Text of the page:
Welcome to the land of symbols, imagery, and wordplay. Before you travel any further, please know that there may be some thorny academic terminology ahead. Never fear, Shmoop is here. Check out our "How to Read a Poem" section for a glossary of terms.
This adorable arachnid is the title character of the poem. A description of its web-building dominates the first five lines, and its image lingers throughout the poem.
Line 1: The image of the quiet, hard-working spider drives the poem. Once we have the picture of the first stages of its web-building in our heads, the rest of the poem starts to fall into place. When the speaker describes the spider as "patient," that’s personification, since the speaker uses a human quality to describe a non-human thing.
Line 3: Whitman really want us to pick up on how isolated this spider is. When he describes the space around the spider as "vacant, vast," the alliteration of those two lines makes this stand out in our minds.
Line 4: Here, Whitman focuses our attention on the other important quality of the spider: the fact that he’s a hard worker. The repetition of the word "filament" matches with the repetition of the spider’s actions. The poem both describes and does the spider’s actions. Alliteration is key here, too. See how "forth filament, filament, filament" repeats the "f" sound four times? He really wants us to notice that repetition. Think about the sound of that "f," too. We know that the shooting web of the spider doesn’t make a noise that we can hear, but, if it did, it might be a rushing, hissing sound – like a long "f" repeated again and again. So, in just a few words, we get the description, the action, and the sound of the spider’s web spinning.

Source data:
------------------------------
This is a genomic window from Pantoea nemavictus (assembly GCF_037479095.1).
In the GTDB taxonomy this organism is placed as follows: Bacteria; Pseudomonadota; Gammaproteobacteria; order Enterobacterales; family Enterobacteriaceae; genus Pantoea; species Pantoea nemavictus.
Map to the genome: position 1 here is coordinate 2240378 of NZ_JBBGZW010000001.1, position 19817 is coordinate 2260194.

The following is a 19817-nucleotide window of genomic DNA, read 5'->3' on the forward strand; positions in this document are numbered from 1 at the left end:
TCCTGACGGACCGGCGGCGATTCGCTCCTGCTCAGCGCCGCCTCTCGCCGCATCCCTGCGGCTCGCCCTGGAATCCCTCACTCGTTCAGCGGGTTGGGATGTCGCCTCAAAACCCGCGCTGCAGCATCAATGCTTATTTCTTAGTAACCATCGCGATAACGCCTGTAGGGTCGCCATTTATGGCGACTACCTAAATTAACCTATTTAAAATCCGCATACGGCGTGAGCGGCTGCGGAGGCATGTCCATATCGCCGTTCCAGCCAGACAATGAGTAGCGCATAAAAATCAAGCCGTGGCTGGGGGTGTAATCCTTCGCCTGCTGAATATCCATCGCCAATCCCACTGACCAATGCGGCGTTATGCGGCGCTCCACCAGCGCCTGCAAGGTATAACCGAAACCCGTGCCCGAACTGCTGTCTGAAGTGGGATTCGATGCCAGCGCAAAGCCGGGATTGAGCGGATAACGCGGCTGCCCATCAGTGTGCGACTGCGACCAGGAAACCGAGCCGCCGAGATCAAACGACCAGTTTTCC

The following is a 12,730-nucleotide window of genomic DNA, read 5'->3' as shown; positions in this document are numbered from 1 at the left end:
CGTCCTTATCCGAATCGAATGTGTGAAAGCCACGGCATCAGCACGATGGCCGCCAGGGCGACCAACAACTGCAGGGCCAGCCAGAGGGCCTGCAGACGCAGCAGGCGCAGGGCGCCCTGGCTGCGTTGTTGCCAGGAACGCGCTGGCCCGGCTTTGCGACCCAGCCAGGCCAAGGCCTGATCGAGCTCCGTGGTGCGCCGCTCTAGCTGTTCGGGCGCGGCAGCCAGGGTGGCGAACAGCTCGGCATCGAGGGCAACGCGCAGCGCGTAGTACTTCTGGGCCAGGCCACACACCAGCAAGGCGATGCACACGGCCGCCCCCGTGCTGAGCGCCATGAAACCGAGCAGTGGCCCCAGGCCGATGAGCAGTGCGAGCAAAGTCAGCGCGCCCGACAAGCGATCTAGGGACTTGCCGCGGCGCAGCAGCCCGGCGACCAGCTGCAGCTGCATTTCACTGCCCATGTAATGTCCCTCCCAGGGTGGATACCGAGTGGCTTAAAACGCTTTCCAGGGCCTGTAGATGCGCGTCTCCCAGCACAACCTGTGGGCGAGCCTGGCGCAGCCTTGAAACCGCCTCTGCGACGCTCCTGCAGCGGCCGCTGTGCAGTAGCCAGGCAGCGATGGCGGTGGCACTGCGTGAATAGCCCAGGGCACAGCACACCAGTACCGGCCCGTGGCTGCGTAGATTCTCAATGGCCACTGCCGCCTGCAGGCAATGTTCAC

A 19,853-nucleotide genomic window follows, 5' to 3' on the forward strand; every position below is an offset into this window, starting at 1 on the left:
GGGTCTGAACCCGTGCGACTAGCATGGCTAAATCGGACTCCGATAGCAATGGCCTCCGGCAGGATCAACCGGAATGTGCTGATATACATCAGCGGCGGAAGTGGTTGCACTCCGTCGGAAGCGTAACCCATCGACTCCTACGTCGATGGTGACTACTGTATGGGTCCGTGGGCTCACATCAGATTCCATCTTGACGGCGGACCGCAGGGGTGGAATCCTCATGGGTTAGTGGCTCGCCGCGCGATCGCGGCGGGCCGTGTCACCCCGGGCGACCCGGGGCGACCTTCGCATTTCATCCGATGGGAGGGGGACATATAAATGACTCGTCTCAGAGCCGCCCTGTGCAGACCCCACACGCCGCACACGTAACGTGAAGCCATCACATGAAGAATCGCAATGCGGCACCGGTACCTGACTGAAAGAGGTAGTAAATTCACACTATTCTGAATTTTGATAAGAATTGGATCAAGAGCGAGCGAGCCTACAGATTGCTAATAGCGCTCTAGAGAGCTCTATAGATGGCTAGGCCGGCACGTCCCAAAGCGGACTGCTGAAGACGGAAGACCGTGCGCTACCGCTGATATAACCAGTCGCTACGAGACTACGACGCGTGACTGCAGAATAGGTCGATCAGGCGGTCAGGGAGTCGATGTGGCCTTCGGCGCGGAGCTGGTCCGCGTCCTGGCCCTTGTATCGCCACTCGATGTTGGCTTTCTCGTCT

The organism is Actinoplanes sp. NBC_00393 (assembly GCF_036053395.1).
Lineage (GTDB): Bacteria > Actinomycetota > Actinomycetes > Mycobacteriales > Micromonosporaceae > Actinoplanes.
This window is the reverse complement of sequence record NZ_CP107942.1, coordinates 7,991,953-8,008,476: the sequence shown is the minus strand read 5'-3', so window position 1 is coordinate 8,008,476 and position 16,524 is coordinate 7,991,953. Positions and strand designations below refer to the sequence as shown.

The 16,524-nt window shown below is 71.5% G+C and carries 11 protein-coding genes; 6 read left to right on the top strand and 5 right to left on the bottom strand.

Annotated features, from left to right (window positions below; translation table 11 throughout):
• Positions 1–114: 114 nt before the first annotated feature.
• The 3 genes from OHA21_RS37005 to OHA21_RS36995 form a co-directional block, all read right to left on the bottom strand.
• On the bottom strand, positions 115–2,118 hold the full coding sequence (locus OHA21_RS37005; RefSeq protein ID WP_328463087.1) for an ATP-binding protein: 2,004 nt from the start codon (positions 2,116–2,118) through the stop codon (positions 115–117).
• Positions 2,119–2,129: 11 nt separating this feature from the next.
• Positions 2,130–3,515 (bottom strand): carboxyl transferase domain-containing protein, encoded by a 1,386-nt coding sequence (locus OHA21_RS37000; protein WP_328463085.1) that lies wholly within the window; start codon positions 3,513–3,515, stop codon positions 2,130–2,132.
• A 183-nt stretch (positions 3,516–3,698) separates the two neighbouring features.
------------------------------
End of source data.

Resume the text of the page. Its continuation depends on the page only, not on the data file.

Here’s the other half of the poem’s big comparison. In the last five lines, we switch over to the spiritual side, although the image of the spider remains important.
Line 6: Here’s where Whitman turns toward the soul. He introduces it by calling it directly by name, like you would a person. When you talk directly to an idea in a poem, it’s called an apostrophe. It’s an old poetic trick, and Whitman uses it. The use of the word "O" is common with this technique. Here, it’s used to make the soul a living, active presence in the poem.
Line 8: Just like he did with the spider, Whitman makes his soul an almost-human character. Now, this is a trickier example, since the soul might technically be part of a human being. Still, the way it muses, ventures and throws all by itself suggests that this is a personification of the soul.
Line 10: Whitman saves the best for last here. When he uses the word "gossamer," he pulls out a pretty spidery term. The gossamer thread makes us think of the spider’s strings, and it sews up the extended metaphor that is the whole point of this poem. Whitman never says, "My soul is like a spider," but the way he places these ideas next to each other, and the similarity in the descriptions, does the job just fine.